He observed that the very nature and constitution of that house, shewed the propriety of admitting the electors to be present at their proceedings, debates, and resolutions. The representatives of the people were the servants of the public, or they had no right to sit there; those that sent them had a right to be acquainted with their contact, and the notices they acted on: no faithful representative could wish to have those motives concealed; and he hoped, unprincipled as mankind was become, no member should venture to shew that he wished to have his conduct concealed from his constituents, merely because it would not stand the tell of public observation; or that he acted upon principles manifestly repugnant to those of the persons who entrusted him with the conservation of their property and privileges.
If then this mode of reasoning to is unanswerable, and that not a single objection remained, but the inconvenience which might happen to the members in full and crowded houses, the propriety of the intended motion would be established by such an acknowledgement; and all that would remain to be settled, would be, to put the admission of strangers into the gallery under such regulations, as to prevent the members at all times from being interrupted or in*ommoded, in their seats, or in those passages, to and from them.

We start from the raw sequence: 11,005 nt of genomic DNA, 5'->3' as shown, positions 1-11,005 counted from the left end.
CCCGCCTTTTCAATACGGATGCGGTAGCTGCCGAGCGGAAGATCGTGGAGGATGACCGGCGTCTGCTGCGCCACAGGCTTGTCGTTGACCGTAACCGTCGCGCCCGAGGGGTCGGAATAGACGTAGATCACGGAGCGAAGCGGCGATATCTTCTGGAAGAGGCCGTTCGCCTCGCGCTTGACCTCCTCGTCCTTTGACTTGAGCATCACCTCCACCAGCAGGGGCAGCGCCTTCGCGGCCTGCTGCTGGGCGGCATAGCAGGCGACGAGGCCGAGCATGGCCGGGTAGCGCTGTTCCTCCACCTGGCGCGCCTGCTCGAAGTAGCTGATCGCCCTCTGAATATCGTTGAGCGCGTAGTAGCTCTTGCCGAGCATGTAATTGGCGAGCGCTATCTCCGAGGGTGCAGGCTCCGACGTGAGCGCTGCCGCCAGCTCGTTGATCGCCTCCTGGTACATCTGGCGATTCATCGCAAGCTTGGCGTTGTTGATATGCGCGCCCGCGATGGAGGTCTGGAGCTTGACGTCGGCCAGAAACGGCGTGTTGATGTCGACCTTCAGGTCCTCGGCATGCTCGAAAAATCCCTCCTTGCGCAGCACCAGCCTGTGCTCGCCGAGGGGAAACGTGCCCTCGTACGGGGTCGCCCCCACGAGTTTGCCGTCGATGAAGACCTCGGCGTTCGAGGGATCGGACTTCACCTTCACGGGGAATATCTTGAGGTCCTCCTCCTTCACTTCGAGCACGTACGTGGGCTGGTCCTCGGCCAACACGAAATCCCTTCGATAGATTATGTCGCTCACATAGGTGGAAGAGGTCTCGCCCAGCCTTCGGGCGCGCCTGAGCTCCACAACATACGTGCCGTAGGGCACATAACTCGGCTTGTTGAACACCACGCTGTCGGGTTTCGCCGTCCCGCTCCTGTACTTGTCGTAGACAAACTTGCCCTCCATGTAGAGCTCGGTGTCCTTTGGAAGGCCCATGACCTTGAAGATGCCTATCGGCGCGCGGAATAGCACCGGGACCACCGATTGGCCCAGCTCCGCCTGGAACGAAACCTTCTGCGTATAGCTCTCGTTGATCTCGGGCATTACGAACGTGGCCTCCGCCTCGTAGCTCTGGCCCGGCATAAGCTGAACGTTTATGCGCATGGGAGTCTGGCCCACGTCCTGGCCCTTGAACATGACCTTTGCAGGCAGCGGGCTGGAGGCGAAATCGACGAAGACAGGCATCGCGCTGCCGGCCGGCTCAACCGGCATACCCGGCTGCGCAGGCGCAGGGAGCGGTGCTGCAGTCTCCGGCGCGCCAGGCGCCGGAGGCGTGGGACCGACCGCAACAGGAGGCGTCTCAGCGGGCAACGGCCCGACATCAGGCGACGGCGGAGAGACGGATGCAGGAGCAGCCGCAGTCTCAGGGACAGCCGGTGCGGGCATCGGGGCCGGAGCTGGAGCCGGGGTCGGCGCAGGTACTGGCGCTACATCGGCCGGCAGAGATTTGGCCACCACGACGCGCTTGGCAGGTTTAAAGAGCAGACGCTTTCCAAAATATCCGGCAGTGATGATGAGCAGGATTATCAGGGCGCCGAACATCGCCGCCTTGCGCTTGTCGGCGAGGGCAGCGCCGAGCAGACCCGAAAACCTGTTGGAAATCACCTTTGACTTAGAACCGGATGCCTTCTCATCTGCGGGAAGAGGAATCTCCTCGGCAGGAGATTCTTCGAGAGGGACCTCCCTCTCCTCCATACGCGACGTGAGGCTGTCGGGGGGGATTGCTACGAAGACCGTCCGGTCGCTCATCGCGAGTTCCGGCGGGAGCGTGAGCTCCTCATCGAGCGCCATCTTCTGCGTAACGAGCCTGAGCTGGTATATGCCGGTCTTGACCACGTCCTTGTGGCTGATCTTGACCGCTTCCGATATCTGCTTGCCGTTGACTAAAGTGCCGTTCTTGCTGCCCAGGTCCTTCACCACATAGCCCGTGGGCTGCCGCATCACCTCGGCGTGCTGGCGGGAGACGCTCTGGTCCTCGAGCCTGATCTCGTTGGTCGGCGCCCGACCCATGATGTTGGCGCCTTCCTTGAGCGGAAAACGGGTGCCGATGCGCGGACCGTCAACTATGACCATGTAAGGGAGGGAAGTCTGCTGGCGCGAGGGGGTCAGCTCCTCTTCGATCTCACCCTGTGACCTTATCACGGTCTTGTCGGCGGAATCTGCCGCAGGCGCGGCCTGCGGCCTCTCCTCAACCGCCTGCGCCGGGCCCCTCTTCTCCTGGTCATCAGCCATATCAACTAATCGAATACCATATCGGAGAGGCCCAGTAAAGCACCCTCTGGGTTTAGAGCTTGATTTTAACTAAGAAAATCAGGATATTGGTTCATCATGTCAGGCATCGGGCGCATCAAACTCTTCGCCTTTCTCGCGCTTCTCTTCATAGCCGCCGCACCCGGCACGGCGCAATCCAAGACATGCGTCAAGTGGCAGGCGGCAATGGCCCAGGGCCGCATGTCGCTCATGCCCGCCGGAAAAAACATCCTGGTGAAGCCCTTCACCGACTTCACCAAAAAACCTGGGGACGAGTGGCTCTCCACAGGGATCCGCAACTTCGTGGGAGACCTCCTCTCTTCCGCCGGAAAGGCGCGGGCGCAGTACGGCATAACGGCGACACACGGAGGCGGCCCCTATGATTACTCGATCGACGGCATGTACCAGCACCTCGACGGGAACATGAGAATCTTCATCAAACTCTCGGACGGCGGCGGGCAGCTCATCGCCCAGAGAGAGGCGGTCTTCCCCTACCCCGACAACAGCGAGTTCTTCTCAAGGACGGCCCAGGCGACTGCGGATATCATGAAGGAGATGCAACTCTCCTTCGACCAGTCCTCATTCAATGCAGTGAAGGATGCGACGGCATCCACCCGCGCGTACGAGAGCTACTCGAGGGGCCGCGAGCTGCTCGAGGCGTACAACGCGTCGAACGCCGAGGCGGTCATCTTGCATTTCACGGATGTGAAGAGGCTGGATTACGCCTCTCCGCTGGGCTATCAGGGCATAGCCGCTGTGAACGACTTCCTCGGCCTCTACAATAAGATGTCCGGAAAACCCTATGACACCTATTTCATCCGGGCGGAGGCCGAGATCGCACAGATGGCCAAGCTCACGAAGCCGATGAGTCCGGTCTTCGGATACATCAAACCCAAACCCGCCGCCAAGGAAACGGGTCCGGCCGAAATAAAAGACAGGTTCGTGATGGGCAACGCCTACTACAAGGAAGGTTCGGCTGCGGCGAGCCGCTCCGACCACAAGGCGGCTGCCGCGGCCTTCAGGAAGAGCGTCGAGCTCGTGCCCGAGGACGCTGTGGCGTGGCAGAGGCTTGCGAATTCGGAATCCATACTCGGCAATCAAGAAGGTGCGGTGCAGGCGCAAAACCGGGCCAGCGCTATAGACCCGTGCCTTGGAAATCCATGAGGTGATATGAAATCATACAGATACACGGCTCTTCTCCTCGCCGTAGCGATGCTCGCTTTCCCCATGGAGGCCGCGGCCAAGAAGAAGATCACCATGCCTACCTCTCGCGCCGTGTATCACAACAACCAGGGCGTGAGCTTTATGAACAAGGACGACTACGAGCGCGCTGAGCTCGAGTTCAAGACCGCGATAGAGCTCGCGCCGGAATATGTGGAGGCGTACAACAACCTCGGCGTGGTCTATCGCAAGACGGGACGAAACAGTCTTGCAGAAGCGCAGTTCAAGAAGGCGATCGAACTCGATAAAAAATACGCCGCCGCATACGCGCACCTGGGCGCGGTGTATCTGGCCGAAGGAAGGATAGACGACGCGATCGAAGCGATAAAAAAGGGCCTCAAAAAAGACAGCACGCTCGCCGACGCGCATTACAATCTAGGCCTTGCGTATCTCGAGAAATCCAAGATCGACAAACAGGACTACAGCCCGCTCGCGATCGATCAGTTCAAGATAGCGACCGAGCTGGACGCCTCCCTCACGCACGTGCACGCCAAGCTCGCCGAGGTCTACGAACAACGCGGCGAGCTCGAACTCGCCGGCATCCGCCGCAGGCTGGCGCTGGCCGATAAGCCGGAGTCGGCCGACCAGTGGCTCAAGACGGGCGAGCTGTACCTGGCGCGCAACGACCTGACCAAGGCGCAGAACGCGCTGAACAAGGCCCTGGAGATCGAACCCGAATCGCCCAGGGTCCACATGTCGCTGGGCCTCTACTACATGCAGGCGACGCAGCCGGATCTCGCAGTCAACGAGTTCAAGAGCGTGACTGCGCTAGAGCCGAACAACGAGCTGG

He threw out several broad insinuations of partiality; and said that the standing order was seldom enforced or relaxed, but to answer particular purposes.
SIR FLETCHER NORTON rose from the chair, and observed, that as enforcing the standing order was entrusted to him, as Speaker of that house, he knew of no other person to whom the honourable gentleman could have imputed any partial conduct. He begged the honourable gentleman's pardon if he conceived him; but standing as he did, he had no right to presume that the censure was intended for any other person.
He was nevertheless conscious of the injustice of the charge; for he could assert with justice that he had never acted from partial motives, but had uniformly, at all times, endeavoured to accommodate gentlemen on every side of the house, as far as lay in his p****, free from prejudice or predilection, and if he had acted otherwise, he should not wish nor would he be any longer worthy to sit in that chair, or wear that black gown.